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'Extremely common': Former Asst. US Attorney weighs in on federal deputation of Portland police officers

Retired Assistant U.S. Attorney Stephen Peifer sees it as the feds' way to work around new Multnomah County District Attorney Mike Schmidt.

PORTLAND, Ore. — Mayor Ted Wheeler has instructed the city attorney to challenge the federal deputization of 56 Portland police officers in court, adding he will take it all the way to the Supreme Court if need be.

The deal was authorized by Oregon Gov. Kate Brown late last month, after she declared a state of emergency ahead of a planned rally by members of the Proud Boys, a far-right extremist group.

A spokesperson for Wheeler’s office confirmed Tuesday the mayor initially assumed the deal would end with the weekend.

He now knows it will last through the rest of the year, and he’s formally “withdrawn the city’s consent," said communications director Jim Middaugh.

That said, Oregon Public Broadcasting reports U.S. Attorney for Oregon Billy Williams said he will not withdraw the officers’ federal status early, writing in a statement, “The federal deputation supports front line law enforcement officers and their families in a way that they have not seen from City Hall.”

Amid questions as to what the federal deputation of those 56 officers means moving forward, KGW turned to retired Assistant U.S. Attorney Stephen Peifer.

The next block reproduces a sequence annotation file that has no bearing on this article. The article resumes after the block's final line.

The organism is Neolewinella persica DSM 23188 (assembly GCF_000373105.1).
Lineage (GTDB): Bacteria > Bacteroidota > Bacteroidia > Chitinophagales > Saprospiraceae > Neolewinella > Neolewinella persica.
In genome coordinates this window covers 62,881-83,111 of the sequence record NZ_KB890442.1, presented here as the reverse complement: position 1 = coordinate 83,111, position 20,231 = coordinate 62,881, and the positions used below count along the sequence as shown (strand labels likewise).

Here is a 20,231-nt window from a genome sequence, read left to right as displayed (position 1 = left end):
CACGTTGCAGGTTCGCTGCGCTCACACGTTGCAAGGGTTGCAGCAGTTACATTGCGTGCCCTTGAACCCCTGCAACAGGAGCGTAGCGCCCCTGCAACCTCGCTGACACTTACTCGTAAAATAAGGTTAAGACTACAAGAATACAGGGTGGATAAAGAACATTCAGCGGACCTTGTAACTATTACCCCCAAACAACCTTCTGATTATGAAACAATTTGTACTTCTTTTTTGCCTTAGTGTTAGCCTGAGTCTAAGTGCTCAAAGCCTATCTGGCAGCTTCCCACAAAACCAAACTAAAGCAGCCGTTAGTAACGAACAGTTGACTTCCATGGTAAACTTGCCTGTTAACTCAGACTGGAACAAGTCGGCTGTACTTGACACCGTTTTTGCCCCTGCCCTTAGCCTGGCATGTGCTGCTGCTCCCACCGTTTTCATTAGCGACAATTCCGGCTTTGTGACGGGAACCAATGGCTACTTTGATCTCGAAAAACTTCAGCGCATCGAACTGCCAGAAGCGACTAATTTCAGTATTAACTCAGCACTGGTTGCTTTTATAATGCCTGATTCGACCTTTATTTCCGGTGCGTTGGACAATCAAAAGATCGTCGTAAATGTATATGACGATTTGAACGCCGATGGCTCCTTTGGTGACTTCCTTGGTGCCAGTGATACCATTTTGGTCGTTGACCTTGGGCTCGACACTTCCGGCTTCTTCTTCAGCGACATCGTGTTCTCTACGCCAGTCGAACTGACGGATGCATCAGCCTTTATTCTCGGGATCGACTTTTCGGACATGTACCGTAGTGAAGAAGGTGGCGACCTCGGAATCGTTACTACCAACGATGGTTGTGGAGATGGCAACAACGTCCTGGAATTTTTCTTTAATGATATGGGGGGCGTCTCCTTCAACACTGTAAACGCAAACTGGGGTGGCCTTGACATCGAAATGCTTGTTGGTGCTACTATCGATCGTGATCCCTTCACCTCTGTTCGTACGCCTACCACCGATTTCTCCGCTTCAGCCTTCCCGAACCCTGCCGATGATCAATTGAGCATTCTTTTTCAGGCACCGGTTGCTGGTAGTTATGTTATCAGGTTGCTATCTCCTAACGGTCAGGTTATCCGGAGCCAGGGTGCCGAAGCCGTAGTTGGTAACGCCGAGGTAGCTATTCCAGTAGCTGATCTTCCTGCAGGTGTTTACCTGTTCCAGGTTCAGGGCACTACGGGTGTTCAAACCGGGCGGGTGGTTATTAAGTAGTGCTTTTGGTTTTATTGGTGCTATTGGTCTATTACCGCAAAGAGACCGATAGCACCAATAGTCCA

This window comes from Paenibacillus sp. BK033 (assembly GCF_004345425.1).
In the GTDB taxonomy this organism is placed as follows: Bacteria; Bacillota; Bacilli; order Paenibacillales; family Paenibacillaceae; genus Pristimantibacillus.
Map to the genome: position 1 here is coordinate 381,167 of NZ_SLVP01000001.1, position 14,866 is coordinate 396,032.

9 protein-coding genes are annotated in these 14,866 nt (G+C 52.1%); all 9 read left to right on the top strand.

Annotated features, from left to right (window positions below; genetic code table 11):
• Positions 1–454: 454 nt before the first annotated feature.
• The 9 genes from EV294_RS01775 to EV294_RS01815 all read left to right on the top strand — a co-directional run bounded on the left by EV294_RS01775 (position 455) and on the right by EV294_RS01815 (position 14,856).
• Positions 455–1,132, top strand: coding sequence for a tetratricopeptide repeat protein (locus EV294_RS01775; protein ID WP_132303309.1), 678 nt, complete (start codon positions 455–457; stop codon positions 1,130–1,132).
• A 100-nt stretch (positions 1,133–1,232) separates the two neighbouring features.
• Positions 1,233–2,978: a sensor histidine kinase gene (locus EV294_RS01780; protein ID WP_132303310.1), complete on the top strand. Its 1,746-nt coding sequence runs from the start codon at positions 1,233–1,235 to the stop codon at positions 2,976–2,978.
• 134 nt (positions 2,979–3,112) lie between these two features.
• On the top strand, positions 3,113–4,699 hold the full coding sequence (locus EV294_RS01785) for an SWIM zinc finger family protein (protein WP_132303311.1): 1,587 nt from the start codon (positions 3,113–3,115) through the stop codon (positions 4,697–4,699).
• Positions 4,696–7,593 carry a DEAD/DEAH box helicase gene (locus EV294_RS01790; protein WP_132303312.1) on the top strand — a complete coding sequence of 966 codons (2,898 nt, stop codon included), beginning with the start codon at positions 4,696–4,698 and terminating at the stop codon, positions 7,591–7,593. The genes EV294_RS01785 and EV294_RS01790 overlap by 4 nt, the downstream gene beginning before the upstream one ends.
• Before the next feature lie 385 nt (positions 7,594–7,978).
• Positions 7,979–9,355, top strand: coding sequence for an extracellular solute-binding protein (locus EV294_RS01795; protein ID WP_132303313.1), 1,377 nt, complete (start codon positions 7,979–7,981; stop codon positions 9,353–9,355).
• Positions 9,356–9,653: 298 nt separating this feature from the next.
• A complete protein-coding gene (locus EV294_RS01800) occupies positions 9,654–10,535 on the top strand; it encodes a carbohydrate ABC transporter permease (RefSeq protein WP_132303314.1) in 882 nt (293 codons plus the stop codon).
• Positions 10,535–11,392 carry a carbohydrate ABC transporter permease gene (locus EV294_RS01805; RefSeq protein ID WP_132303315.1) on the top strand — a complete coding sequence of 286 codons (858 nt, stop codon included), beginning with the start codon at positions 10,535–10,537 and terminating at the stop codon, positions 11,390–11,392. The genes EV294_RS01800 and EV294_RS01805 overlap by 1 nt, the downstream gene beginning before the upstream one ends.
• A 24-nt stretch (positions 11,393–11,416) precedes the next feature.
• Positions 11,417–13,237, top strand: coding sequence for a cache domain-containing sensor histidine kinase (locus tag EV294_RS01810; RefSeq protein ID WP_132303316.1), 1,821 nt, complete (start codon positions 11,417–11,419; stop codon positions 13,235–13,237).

He called the practice of cross-deputizing local officers “extremely common," adding, “The deputy sheriffs who work in the Justice Center managing the inmates are cross-deputized, most of them, because they also manage federal prisoners. There are many task forces over the years involved in child pornography, bank robbery, drugs, firearms, in which members of local law enforcement have become a deputy U.S. Marshals.”

In an interview Tuesday, Peifer made it clear he isn't privy to any of the back and forth between federal, state and city leaders.

Watching from the outside, he said, it seems clear political divides made for poor communication.

Specifically, he said, “I think a lot of it has to do with the new DA.”

Peifer sees it as the feds' way to work around new Multnomah County District Attorney Mike Schmidt. Earlier this year, Schmidt announced he would not pursue non-violent, low-level charges against protesters.

RELATED: Multnomah County DA will not prosecute cases where most serious charge is city ordinance violation

He's given multiple interviews on the policy. In a statement he said the policy is designed "to focus limited prosecution resources on violent crimes that include property damage, assaultive behavior and actions that create a risk of injury or property destruction during a mass demonstration."

Full interview: Multnomah County DA Mike Schmidt on Portland protests

Mayor Wheeler said he supports the Schmidt's policy. U.S. Attorney for Oregon Billy Williams has made it clear he does not.

As to whether people arrested by those officers moving forward will likely, or even automatically, be charged with a federal crime, Peifer said, “No, that's a red herring here because under Title 18, Section 111, the statute that what makes it illegal to assault a federal officer, that officer has to be acting officially, as part of his official duties at the time. So, if police officers for the city of Portland who had been cross-deputized are simply out performing their ordinary duties and no federal duties involved, no federal action involved, then they're not protected by that statute.”


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